By now everybody knows that exercise is good for them. From helping to develop strength, maintain lean muscle mass, burn fat, sleep better, and even help avoid certain diseases such as heart disease, stroke and diabetes.
But did you know it can help you at the cellular level which can help delay the aging process?
What I find fascinating at the moment in the world of exercise science is the in depth studies of exercise in relation to the brain and the cells. Recently, researchers at the Mayo Clinic in Rochester, Minn. conducted an experiment on the cells of 72 healthy but sedentary men and women who were 30 or younger or older than 64.
Baseline measures were determined for their aerobic fitness, their blood-sugar levels, the gene activity and mitochondrial health in their muscle cells. Then, the group was broken up into 3 groups for a specific exercise protocol for 12 weeks.
Group A: Weight training only
Group B: Interval cardio training (bouts of hard effort followed by easy efforts)
Group C: 30 min steady cardio, plus a little bit of weight training
After 12 weeks, the lab tests were repeated with some interesting results. Group A as expected came back with increased muscle mass and overall strength. Group B increased endurance far more than the other 2 groups.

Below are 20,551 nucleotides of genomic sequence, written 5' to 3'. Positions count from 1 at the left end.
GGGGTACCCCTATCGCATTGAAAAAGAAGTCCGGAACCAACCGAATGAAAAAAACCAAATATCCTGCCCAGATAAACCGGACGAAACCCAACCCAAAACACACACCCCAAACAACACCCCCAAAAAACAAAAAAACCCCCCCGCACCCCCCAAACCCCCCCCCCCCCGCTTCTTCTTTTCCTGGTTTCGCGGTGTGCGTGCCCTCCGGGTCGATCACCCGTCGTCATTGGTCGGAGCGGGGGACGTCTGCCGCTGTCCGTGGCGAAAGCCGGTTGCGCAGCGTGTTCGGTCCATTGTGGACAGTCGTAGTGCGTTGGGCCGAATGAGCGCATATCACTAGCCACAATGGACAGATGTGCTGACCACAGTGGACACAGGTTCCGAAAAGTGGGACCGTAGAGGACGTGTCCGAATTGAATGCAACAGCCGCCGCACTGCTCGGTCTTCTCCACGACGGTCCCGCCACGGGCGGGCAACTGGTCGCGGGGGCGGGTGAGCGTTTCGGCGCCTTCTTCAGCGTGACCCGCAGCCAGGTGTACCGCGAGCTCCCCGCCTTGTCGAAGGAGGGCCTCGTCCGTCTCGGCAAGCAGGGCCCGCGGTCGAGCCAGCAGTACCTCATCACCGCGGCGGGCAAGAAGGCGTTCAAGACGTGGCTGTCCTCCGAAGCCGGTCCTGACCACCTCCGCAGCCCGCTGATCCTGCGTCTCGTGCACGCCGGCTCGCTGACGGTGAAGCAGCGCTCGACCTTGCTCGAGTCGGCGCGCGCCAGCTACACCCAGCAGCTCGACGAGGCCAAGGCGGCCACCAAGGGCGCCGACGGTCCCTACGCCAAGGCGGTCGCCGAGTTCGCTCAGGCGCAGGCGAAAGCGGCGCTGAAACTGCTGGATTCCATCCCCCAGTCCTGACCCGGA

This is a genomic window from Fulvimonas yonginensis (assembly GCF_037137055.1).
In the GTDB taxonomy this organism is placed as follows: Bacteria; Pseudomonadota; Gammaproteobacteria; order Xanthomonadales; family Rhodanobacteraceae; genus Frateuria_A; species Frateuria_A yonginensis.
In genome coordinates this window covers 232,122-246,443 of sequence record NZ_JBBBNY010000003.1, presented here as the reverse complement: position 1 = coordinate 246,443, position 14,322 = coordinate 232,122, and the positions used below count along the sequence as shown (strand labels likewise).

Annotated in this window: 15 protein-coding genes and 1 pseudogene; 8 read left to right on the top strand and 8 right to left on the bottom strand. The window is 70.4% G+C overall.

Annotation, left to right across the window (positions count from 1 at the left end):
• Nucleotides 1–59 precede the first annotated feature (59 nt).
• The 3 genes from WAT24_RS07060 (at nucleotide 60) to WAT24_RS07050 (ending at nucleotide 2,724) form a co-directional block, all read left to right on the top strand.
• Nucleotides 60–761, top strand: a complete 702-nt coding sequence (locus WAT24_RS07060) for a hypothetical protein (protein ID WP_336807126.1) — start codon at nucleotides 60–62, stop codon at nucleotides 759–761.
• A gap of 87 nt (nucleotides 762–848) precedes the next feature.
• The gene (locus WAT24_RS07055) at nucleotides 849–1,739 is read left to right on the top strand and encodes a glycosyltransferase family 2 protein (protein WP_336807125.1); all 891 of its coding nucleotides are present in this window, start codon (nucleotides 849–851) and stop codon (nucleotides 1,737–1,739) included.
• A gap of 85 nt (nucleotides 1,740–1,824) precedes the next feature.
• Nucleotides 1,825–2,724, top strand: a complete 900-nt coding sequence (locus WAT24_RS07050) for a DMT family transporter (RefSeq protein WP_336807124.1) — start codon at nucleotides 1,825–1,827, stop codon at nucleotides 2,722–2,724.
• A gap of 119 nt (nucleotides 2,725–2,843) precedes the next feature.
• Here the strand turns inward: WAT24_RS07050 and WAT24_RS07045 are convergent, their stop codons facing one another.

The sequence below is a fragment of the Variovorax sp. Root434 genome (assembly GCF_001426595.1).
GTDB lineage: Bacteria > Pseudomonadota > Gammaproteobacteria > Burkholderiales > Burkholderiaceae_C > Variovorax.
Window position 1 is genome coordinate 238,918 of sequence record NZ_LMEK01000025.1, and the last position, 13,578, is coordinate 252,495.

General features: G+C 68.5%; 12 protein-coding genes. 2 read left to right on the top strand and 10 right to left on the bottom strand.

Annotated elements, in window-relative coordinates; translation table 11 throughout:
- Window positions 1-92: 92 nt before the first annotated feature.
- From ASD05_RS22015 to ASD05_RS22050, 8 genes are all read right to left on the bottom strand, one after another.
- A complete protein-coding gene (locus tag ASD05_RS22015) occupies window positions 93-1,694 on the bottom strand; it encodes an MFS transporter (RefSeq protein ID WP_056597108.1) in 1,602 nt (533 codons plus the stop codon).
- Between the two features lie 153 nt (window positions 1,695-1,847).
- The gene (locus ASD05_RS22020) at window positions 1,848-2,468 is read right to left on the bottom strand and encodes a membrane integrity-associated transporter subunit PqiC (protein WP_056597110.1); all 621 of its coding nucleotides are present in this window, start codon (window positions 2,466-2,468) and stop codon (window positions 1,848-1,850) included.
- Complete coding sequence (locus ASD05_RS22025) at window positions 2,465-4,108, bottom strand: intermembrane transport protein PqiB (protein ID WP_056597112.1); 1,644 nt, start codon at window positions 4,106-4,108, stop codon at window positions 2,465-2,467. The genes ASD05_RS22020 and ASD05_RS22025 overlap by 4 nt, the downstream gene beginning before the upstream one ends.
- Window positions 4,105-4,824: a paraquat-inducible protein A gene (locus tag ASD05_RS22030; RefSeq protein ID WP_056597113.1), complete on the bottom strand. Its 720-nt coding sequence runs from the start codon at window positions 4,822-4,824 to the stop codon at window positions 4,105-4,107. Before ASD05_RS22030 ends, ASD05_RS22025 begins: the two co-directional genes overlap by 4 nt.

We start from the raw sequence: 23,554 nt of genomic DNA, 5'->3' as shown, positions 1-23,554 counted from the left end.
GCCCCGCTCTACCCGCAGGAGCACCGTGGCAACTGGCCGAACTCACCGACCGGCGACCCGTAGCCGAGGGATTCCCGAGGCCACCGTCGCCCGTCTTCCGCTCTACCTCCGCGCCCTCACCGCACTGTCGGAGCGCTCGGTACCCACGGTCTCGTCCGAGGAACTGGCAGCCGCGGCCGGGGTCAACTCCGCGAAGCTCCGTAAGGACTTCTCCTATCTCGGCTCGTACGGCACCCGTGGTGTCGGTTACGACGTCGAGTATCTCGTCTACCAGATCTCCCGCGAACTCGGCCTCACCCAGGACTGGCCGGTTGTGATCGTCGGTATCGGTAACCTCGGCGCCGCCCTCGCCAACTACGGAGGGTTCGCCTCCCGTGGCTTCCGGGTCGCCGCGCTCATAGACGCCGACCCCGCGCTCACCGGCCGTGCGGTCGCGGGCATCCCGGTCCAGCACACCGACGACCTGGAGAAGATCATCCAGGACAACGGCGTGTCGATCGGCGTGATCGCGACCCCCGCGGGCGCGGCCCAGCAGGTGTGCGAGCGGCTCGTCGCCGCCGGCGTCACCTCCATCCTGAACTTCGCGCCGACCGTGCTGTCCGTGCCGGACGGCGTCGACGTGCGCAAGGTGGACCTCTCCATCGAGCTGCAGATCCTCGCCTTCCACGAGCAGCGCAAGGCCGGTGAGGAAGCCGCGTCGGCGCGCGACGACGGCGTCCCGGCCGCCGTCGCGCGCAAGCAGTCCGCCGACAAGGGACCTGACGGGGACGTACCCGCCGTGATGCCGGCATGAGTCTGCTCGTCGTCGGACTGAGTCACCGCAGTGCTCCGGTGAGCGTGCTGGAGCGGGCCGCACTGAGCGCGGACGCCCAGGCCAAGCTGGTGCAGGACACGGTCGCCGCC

The astonishing results came from looking at the muscle cell activity. The younger subjects who went through interval training had positive changes in cellular activity level in 274 genes, compared to 170 genes for steady cardio and 74 for weight lifters.
Among the older group (older than 64), the activity difference at the cellular level was even more noticeable. The interval training group increased activity level of 400 genes, compared to 33 for weight lifters and only 19 for moderate exercise.
The cells affected are believed to influence the capability of the mitochondria, which is basically the mothership of the cell. If you can remember back to biology class in high school, the mitochondria is referred to as the “powerhouse” of the cell. Without enough of them (and without increasing their activity levels), the cell does not function properly and eventually dies off.
According to the director of the study, Dr Sreekumaran Nair, it seems as if the decline in the cellular health of muscles associated with aging was “corrected” with exercise, especially if it was intense exercise. He also mentioned that the ideal workout would be interval workouts such as Tight-N-Tone and the K-Fit Experience. These two are the like the organic fountain of youth.
Ok, maybe he didn’t add that last part in… but it’s nice to know that all those interval on the assault bike at Studio K-Fit is not just for giggles and toning your butt. It can also maximize your health on a cellular level. And as the studies demonstrated, it’s certainly never too late to start training.
Interval training continues to be king in the world of fitness, at least for those interested in slowing down that aging process and keeping the heart and mind in peak condition.
Keep training smart!
Committed to your health,